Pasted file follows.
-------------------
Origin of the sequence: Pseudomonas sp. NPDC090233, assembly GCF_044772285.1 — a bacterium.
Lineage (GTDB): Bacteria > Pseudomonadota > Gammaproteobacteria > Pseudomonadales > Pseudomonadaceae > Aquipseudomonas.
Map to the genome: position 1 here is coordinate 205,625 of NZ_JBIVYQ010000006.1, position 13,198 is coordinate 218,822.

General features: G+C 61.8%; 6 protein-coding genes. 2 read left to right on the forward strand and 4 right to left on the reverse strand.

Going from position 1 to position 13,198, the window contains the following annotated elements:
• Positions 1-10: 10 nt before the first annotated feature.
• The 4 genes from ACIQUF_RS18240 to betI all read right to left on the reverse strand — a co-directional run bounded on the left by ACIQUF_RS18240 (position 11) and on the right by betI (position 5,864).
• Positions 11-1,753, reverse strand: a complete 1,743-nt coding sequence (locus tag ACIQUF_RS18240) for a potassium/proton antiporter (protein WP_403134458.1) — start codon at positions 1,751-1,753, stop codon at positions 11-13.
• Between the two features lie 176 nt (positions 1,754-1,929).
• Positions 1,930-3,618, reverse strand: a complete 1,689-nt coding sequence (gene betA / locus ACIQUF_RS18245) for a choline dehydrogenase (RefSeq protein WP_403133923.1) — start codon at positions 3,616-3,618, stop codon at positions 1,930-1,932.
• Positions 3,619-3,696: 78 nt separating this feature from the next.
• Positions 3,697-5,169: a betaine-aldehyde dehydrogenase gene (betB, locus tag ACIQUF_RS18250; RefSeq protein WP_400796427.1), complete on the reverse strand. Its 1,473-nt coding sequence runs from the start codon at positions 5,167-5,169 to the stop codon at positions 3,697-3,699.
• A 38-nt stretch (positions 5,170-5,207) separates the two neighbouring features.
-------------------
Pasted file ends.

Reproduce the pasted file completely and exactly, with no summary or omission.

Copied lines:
Origin of the sequence: Pseudomonas sp. NPDC090233, assembly GCF_044772285.1 — a bacterium.
Lineage (GTDB): Bacteria > Pseudomonadota > Gammaproteobacteria > Pseudomonadales > Pseudomonadaceae > Aquipseudomonas.
Map to the genome: position 1 here is coordinate 205,625 of NZ_JBIVYQ010000006.1, position 13,198 is coordinate 218,822.

General features: G+C 61.8%; 6 protein-coding genes. 2 read left to right on the forward strand and 4 right to left on the reverse strand.

Going from position 1 to position 13,198, the window contains the following annotated elements:
• Positions 1-10: 10 nt before the first annotated feature.
• The 4 genes from ACIQUF_RS18240 to betI all read right to left on the reverse strand — a co-directional run bounded on the left by ACIQUF_RS18240 (position 11) and on the right by betI (position 5,864).
• Positions 11-1,753, reverse strand: a complete 1,743-nt coding sequence (locus tag ACIQUF_RS18240) for a potassium/proton antiporter (protein WP_403134458.1) — start codon at positions 1,751-1,753, stop codon at positions 11-13.
• Between the two features lie 176 nt (positions 1,754-1,929).
• Positions 1,930-3,618, reverse strand: a complete 1,689-nt coding sequence (gene betA / locus ACIQUF_RS18245) for a choline dehydrogenase (RefSeq protein WP_403133923.1) — start codon at positions 3,616-3,618, stop codon at positions 1,930-1,932.
• Positions 3,619-3,696: 78 nt separating this feature from the next.
• Positions 3,697-5,169: a betaine-aldehyde dehydrogenase gene (betB, locus tag ACIQUF_RS18250; RefSeq protein WP_400796427.1), complete on the reverse strand. Its 1,473-nt coding sequence runs from the start codon at positions 5,167-5,169 to the stop codon at positions 3,697-3,699.
• A 38-nt stretch (positions 5,170-5,207) separates the two neighbouring features.